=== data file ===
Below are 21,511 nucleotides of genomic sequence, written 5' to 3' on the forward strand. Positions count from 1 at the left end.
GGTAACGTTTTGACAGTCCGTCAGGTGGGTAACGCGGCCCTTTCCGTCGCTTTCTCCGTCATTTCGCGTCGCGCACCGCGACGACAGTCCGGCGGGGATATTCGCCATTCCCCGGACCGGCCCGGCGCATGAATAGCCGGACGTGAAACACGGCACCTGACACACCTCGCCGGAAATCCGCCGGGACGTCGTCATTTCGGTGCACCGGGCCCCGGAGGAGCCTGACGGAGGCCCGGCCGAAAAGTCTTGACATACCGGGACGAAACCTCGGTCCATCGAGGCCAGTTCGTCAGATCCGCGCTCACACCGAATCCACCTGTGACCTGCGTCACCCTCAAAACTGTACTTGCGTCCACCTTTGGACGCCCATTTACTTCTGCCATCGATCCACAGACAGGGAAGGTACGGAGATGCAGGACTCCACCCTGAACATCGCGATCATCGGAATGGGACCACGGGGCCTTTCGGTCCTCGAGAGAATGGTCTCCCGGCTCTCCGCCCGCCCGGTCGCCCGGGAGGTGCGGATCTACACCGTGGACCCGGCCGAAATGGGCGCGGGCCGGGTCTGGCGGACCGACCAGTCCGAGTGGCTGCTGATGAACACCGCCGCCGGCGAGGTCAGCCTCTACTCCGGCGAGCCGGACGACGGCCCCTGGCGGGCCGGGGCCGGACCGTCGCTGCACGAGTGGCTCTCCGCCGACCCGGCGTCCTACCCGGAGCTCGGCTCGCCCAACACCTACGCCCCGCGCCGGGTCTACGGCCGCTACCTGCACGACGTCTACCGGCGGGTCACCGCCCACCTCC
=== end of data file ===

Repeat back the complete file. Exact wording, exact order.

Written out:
Below are 21,511 nucleotides of genomic sequence, written 5' to 3' on the forward strand. Positions count from 1 at the left end.
GGTAACGTTTTGACAGTCCGTCAGGTGGGTAACGCGGCCCTTTCCGTCGCTTTCTCCGTCATTTCGCGTCGCGCACCGCGACGACAGTCCGGCGGGGATATTCGCCATTCCCCGGACCGGCCCGGCGCATGAATAGCCGGACGTGAAACACGGCACCTGACACACCTCGCCGGAAATCCGCCGGGACGTCGTCATTTCGGTGCACCGGGCCCCGGAGGAGCCTGACGGAGGCCCGGCCGAAAAGTCTTGACATACCGGGACGAAACCTCGGTCCATCGAGGCCAGTTCGTCAGATCCGCGCTCACACCGAATCCACCTGTGACCTGCGTCACCCTCAAAACTGTACTTGCGTCCACCTTTGGACGCCCATTTACTTCTGCCATCGATCCACAGACAGGGAAGGTACGGAGATGCAGGACTCCACCCTGAACATCGCGATCATCGGAATGGGACCACGGGGCCTTTCGGTCCTCGAGAGAATGGTCTCCCGGCTCTCCGCCCGCCCGGTCGCCCGGGAGGTGCGGATCTACACCGTGGACCCGGCCGAAATGGGCGCGGGCCGGGTCTGGCGGACCGACCAGTCCGAGTGGCTGCTGATGAACACCGCCGCCGGCGAGGTCAGCCTCTACTCCGGCGAGCCGGACGACGGCCCCTGGCGGGCCGGGGCCGGACCGTCGCTGCACGAGTGGCTCTCCGCCGACCCGGCGTCCTACCCGGAGCTCGGCTCGCCCAACACCTACGCCCCGCGCCGGGTCTACGGCCGCTACCTGCACGACGTCTACCGGCGGGTCACCGCCCACCTCC